What little discussion there was of culpability identified both individuals and industry as sharing blame for the problem and, strikingly given today’s political discourse, called upon government to act.
“The backdrop for early tobacco control was wildly different from today’s political climate,” Lori Dorfman, the study’s lead author and director of the Berkeley Media Studies Group, said. “Profound distrust of the government has made it harder for public health advocates to make the case for protections from harmful products. In the 60s, a belief in government’s duty to act to protect public health was the norm.”
According to the study, government action was contested only in internal industry documents, not public discussion. News coverage and legislative documents questioned not whether the government should act, but how.
Nevertheless, once the dangers of cigarettes were established, actions were individually oriented and related mostly to providing consumers with more education and warnings about smoking’s health harms.
“We now take for granted how effective tobacco taxes and indoor smoking bans are,” study author and Public Health Advocacy Institute Director Mark Gottlieb said. “But moving tobacco control efforts from smoking cessation to industry regulation happened over the long haul.”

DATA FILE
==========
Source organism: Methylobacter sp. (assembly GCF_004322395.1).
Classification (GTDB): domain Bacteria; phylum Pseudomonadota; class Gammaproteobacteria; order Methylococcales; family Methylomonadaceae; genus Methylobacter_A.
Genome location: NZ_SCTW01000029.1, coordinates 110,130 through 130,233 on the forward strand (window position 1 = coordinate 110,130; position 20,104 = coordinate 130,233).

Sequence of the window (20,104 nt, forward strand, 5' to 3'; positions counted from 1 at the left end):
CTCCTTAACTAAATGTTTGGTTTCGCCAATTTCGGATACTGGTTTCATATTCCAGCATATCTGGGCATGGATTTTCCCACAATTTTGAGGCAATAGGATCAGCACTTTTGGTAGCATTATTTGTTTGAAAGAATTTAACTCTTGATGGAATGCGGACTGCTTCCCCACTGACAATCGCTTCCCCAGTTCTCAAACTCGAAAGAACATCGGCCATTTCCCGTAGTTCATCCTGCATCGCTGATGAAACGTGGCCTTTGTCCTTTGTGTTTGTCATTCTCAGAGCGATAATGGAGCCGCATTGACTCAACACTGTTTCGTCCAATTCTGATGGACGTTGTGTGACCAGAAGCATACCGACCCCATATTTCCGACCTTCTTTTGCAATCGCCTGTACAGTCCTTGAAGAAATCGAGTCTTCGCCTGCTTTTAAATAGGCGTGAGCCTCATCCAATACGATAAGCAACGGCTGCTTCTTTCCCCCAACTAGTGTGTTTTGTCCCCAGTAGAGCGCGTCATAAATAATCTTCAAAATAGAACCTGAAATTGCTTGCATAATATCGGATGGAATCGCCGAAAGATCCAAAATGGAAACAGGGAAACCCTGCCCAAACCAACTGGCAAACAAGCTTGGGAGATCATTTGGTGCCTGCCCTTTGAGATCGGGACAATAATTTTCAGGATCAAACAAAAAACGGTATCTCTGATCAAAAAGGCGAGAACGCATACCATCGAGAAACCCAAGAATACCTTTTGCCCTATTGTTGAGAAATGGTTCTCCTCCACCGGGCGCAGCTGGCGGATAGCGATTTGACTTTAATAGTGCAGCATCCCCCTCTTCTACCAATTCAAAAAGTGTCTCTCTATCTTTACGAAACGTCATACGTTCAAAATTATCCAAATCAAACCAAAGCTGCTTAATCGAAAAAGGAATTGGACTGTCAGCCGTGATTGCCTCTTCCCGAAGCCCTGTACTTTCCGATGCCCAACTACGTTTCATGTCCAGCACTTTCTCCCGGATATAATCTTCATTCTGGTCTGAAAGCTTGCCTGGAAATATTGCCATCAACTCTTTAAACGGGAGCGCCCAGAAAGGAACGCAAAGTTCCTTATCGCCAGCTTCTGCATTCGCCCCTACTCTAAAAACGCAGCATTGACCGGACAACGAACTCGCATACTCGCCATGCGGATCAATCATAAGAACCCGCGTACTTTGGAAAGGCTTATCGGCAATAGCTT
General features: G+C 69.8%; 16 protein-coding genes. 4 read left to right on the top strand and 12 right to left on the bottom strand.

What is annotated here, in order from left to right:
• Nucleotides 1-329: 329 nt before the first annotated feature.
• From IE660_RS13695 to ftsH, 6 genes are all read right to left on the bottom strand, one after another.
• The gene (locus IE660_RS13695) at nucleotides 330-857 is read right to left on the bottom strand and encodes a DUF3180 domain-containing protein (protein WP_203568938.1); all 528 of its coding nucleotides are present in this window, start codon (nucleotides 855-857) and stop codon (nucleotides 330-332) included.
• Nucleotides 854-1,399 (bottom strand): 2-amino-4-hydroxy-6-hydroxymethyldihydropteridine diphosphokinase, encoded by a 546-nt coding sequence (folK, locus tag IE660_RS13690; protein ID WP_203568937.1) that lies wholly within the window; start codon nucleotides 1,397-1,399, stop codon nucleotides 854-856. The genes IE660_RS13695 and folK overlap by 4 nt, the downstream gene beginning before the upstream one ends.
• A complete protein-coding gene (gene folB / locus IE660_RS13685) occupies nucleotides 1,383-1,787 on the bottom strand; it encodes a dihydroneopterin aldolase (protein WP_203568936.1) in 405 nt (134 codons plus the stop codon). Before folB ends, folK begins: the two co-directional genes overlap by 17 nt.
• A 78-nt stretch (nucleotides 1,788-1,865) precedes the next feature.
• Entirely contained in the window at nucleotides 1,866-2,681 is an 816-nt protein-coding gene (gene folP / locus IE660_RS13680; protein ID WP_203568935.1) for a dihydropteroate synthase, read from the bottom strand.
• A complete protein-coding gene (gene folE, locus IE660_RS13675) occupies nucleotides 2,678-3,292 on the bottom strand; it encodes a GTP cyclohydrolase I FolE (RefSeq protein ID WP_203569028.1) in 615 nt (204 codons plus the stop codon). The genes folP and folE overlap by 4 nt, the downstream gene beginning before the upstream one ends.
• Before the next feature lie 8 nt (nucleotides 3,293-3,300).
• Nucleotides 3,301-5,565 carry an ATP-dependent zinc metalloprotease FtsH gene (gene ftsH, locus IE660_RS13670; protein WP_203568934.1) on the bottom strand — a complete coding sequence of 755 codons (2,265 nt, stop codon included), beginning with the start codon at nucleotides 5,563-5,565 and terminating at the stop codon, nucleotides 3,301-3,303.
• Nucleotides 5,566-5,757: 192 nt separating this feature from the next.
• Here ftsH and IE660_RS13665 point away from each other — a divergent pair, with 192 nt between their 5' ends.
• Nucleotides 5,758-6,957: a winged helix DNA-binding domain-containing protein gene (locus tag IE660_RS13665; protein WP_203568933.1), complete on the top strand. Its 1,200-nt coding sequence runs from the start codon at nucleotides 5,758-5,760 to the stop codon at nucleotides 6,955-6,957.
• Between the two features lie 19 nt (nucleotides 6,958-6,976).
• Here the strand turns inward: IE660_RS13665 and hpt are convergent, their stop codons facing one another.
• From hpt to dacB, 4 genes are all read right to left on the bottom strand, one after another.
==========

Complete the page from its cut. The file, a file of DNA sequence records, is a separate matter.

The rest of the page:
The study authors suggest that advocates now pushing for healthier food environments may be able to do the same, shifting attention from unhealthy foods and beverages to the companies that manufacture and market them. However, they will have to do so within a changed, and more challenging, political context.
Article abstract link: http://ajph.aphapublications.org/doi/abs/10.2105/AJPH.2013.301475
Ciation: Dorfman L, Cheyne A, Gottlieb MA, Mejia P, Nixon L, Friedman LC, Daynard RA. Am J Public Health. Published online ahead of print November 14, 2013. doi:10.2105/AJPH.2013.301475.
About Berkeley Media Studies Group
Berkeley Media Studies Group researches the way public health issues are characterized in the media and helps community groups, journalists and advocates use the media to advance healthy public policy. BMSG is a project of the Public Health Institute.
About Public Health Advocacy Institute